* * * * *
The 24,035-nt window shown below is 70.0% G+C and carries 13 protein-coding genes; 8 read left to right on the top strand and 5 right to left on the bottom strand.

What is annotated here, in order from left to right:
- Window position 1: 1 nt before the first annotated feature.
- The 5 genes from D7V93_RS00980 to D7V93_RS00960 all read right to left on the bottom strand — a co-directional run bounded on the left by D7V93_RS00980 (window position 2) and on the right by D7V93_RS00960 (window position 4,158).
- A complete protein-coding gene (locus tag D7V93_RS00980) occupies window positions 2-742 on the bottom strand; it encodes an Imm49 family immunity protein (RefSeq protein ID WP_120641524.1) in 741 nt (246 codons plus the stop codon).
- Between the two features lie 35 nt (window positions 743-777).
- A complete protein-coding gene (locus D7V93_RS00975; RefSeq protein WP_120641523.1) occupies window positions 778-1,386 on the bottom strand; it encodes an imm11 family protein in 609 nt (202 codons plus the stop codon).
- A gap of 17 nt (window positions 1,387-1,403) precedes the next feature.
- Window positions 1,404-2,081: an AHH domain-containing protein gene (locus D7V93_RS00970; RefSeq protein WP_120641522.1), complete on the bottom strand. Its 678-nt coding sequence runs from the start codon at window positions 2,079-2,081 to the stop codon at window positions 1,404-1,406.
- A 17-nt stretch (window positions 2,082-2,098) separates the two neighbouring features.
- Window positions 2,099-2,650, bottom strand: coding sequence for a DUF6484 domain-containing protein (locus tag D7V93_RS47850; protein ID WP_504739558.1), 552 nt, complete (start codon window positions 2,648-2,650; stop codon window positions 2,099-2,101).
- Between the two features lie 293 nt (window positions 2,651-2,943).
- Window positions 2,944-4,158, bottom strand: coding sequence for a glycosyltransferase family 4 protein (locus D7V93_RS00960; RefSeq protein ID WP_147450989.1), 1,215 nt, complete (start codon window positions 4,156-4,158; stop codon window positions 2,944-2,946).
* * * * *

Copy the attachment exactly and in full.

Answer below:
The 24,035-nt window shown below is 70.0% G+C and carries 13 protein-coding genes; 8 read left to right on the top strand and 5 right to left on the bottom strand.

What is annotated here, in order from left to right:
- Window position 1: 1 nt before the first annotated feature.
- The 5 genes from D7V93_RS00980 to D7V93_RS00960 all read right to left on the bottom strand — a co-directional run bounded on the left by D7V93_RS00980 (window position 2) and on the right by D7V93_RS00960 (window position 4,158).
- A complete protein-coding gene (locus tag D7V93_RS00980) occupies window positions 2-742 on the bottom strand; it encodes an Imm49 family immunity protein (RefSeq protein ID WP_120641524.1) in 741 nt (246 codons plus the stop codon).
- Between the two features lie 35 nt (window positions 743-777).
- A complete protein-coding gene (locus D7V93_RS00975; RefSeq protein WP_120641523.1) occupies window positions 778-1,386 on the bottom strand; it encodes an imm11 family protein in 609 nt (202 codons plus the stop codon).
- A gap of 17 nt (window positions 1,387-1,403) precedes the next feature.
- Window positions 1,404-2,081: an AHH domain-containing protein gene (locus D7V93_RS00970; RefSeq protein WP_120641522.1), complete on the bottom strand. Its 678-nt coding sequence runs from the start codon at window positions 2,079-2,081 to the stop codon at window positions 1,404-1,406.
- A 17-nt stretch (window positions 2,082-2,098) separates the two neighbouring features.
- Window positions 2,099-2,650, bottom strand: coding sequence for a DUF6484 domain-containing protein (locus tag D7V93_RS47850; protein ID WP_504739558.1), 552 nt, complete (start codon window positions 2,648-2,650; stop codon window positions 2,099-2,101).
- Between the two features lie 293 nt (window positions 2,651-2,943).
- Window positions 2,944-4,158, bottom strand: coding sequence for a glycosyltransferase family 4 protein (locus D7V93_RS00960; RefSeq protein ID WP_147450989.1), 1,215 nt, complete (start codon window positions 4,156-4,158; stop codon window positions 2,944-2,946).